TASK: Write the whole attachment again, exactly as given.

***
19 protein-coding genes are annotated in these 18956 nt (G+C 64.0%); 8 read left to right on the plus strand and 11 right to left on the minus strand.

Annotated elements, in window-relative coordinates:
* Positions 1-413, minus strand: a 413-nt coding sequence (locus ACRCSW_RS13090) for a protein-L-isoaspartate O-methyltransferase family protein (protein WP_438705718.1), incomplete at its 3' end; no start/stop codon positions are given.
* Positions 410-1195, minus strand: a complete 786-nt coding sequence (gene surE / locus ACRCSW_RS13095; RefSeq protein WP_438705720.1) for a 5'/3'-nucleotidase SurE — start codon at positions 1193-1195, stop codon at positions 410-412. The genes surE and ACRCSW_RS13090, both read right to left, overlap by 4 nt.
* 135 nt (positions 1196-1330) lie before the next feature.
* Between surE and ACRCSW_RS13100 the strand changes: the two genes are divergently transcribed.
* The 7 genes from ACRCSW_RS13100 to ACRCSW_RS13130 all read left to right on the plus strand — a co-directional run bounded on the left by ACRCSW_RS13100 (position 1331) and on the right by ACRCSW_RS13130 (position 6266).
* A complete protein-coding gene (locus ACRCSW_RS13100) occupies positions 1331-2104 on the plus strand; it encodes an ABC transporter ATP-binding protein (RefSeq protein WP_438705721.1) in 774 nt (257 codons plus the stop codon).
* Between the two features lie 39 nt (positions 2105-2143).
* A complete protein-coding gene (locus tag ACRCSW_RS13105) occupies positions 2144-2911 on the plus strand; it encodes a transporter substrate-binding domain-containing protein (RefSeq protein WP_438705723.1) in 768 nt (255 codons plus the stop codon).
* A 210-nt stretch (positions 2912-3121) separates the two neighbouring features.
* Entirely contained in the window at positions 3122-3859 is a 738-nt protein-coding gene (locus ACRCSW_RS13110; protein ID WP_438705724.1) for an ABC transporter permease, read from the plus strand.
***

19 protein-coding genes are annotated in these 18956 nt (G+C 64.0%); 8 read left to right on the plus strand and 11 right to left on the minus strand.

Annotated elements, in window-relative coordinates:
* Positions 1-413, minus strand: a 413-nt coding sequence (locus ACRCSW_RS13090) for a protein-L-isoaspartate O-methyltransferase family protein (protein WP_438705718.1), incomplete at its 3' end; no start/stop codon positions are given.
* Positions 410-1195, minus strand: a complete 786-nt coding sequence (gene surE / locus ACRCSW_RS13095; RefSeq protein WP_438705720.1) for a 5'/3'-nucleotidase SurE — start codon at positions 1193-1195, stop codon at positions 410-412. The genes surE and ACRCSW_RS13090, both read right to left, overlap by 4 nt.
* 135 nt (positions 1196-1330) lie before the next feature.
* Between surE and ACRCSW_RS13100 the strand changes: the two genes are divergently transcribed.
* The 7 genes from ACRCSW_RS13100 to ACRCSW_RS13130 all read left to right on the plus strand — a co-directional run bounded on the left by ACRCSW_RS13100 (position 1331) and on the right by ACRCSW_RS13130 (position 6266).
* A complete protein-coding gene (locus ACRCSW_RS13100) occupies positions 1331-2104 on the plus strand; it encodes an ABC transporter ATP-binding protein (RefSeq protein WP_438705721.1) in 774 nt (257 codons plus the stop codon).
* Between the two features lie 39 nt (positions 2105-2143).
* A complete protein-coding gene (locus tag ACRCSW_RS13105) occupies positions 2144-2911 on the plus strand; it encodes a transporter substrate-binding domain-containing protein (RefSeq protein WP_438705723.1) in 768 nt (255 codons plus the stop codon).
* A 210-nt stretch (positions 2912-3121) separates the two neighbouring features.
* Entirely contained in the window at positions 3122-3859 is a 738-nt protein-coding gene (locus ACRCSW_RS13110; protein ID WP_438705724.1) for an ABC transporter permease, read from the plus strand.